Hunting Waterfalls and a photo challenge

Toketee Falls

I’m back from my technology-free vacation. I didn’t take my computer with me, didn’t watch a minute of television, and I read a real honest-to-goodness paper book. It was heaven.

Sarah, over at Art Expedition, offered up a 7-day B&W street photo challenge of people. Well… erm… here are my 7 color, non-people, no streets, nature photos of my trip. Sorry, Sarah, for not following the rules very well at all. I encourage everyone to browse her lovely artful blog and give her challenge a hearty try.

I’ve lived in Oregon for 7 years and haven’t explored this big state. It was about time. Randy and I traveled downstate into the dense smoke of forest fires, detoured to the Pacific coast and headed north in the fog. So much for “seeing” the state. But I gathered a few photo-memories nevertheless.

We hiked along silver rivers…

…found waterfalls…

We traveled on to Crater Lake. Looking down from the crater’s rim, you can see the thick blanket of smoke. Yes, that dark layer in the background isn’t land – it’s solid smoke.

The view of the lake was hazy with light smoke.

With scratchy throats and eyes, we headed for the coast. The Oregon shore is cold, windy and foggy.

 

And a B&W picture of a person… still no street.
I’m doing the princess wave by the waves.

I have a ton of catching up to do, but I shall visit you all shortly. ❤

Hunting Waterfalls, and other stuff

It’s August and the summer is flying by!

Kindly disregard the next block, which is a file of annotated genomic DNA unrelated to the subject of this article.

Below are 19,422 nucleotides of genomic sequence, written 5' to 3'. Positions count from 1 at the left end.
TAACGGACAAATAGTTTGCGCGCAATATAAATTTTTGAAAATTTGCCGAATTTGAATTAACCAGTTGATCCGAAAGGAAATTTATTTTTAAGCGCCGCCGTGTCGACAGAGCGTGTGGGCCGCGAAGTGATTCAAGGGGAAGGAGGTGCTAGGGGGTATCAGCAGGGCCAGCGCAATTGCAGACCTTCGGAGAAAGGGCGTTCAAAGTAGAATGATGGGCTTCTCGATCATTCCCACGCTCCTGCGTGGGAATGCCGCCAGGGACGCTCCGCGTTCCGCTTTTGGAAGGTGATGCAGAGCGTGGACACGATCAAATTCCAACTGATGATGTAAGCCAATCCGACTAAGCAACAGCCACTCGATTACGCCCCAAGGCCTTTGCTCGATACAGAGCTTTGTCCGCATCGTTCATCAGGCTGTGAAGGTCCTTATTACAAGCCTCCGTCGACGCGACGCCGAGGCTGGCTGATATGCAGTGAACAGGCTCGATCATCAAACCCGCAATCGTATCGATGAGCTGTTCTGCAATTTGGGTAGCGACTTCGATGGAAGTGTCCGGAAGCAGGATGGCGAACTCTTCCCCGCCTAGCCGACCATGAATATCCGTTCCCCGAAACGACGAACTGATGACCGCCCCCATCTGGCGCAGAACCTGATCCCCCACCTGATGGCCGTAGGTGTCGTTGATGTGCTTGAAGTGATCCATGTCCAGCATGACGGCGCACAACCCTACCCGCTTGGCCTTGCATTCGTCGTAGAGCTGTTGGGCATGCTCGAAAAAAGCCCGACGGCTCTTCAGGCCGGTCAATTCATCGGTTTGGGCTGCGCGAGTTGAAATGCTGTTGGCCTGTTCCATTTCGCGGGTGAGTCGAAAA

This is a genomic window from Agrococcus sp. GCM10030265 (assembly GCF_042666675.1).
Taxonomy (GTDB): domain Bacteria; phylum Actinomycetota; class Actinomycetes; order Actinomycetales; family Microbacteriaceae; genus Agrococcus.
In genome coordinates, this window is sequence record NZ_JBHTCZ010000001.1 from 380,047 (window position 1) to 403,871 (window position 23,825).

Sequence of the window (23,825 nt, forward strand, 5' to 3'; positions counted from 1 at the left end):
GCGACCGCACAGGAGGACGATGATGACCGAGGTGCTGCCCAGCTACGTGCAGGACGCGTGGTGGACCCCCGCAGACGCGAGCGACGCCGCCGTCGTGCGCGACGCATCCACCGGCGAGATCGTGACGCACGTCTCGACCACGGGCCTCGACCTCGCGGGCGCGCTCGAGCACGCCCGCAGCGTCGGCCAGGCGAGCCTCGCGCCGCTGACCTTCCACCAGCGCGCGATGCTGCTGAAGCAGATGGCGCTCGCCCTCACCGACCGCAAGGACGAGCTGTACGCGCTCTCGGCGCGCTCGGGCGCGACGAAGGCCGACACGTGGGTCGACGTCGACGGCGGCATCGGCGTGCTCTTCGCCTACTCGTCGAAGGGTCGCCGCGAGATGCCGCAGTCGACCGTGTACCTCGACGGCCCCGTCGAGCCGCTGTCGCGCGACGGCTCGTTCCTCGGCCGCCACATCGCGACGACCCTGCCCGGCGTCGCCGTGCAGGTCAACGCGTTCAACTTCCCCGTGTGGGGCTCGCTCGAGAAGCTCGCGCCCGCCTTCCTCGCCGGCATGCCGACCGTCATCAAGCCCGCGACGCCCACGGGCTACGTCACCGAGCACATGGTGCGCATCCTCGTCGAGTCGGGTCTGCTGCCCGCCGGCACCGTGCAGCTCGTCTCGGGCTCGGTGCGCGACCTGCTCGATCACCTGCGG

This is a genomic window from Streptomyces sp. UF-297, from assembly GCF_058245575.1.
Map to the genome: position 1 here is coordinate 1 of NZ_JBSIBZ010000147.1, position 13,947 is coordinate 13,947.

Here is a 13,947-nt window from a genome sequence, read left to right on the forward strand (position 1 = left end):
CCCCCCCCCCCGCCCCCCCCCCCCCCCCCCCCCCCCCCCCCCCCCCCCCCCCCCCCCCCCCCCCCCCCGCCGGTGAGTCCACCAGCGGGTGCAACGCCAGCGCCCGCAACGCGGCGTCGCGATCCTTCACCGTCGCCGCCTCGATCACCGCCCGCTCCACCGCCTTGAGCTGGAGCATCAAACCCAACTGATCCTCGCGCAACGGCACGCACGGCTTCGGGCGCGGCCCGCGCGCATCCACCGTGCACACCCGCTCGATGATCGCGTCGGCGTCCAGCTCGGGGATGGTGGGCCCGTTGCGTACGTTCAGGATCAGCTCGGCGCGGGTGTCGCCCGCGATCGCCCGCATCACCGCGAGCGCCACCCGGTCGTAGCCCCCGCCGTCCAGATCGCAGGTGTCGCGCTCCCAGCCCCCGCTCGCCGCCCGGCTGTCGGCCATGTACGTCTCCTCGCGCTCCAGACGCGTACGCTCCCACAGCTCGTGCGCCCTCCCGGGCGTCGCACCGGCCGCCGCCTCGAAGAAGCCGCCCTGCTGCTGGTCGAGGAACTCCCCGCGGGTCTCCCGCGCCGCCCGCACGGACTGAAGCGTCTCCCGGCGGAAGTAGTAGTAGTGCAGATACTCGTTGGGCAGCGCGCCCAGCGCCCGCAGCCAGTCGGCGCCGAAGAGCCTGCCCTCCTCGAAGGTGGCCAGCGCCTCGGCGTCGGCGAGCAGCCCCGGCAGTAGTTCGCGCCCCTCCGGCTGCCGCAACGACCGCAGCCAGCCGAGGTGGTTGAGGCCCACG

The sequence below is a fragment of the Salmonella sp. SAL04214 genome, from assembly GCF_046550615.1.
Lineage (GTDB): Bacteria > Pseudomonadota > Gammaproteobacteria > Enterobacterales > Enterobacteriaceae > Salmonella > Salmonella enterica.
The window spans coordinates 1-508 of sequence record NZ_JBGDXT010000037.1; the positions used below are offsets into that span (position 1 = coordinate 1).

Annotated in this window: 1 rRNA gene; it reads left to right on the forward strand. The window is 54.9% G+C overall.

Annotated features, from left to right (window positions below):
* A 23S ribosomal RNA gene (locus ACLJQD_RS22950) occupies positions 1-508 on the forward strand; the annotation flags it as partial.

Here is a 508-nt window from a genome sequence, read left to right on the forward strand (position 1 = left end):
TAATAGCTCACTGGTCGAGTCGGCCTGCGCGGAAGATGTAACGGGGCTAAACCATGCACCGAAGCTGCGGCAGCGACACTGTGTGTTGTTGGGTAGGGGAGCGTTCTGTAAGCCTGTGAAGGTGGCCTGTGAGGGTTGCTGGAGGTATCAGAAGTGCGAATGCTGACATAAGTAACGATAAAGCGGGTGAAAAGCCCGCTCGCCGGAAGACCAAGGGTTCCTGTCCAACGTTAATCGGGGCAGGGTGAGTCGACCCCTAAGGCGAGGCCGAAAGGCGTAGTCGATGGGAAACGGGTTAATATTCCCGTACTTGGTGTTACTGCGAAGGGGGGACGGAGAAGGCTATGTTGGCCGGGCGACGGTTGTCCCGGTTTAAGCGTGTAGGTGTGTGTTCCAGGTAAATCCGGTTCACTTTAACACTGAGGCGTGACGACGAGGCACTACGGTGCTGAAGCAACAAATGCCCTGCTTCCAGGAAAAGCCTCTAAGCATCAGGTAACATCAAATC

My backyard is beckoning.

It’s time for a technology break
as my hubby and I hunt Oregon waterfalls.

We need to get some yard work done too,
and honestly, these guys aren’t much help.

Time to join neighbors for the picnics and festivals
that we cram into our itty-bitty summer.

Wishing you many lovely days ahead.
I’ll “read” you in two weeks!

Gardeners and Architects

I’m working on the outline for my new trilogy, and it’s not going well. Summer is such a distraction, isn’t it?! The muse is not amused. I dug this post out of the 2015 archives to give me some inspiration. I hope you enjoy it.

***

When I plunked down to write my first book, Myths of the Mirror, I was on a mission of discovery, led by the muse and sheer inspiration.

I had no plot in mind beyond a mental sketch of a couple things that could happen maybe sort of somehow. It was all incredibly vague, but what did I know? Nothing. I wrote like a woman obsessed, relishing every moment of my creative forage and traipsing along behind my characters down whatever path they chose to wander.

Halfway through my journey, a secondary character whom I was in the midst of killing off stood his ground. With the unwavering support of his companions, he argued that he should not only survive but should become a main character. “Oh, okay,” I said, and skedaddled back to the beginning of the book to start over. That happened a lot.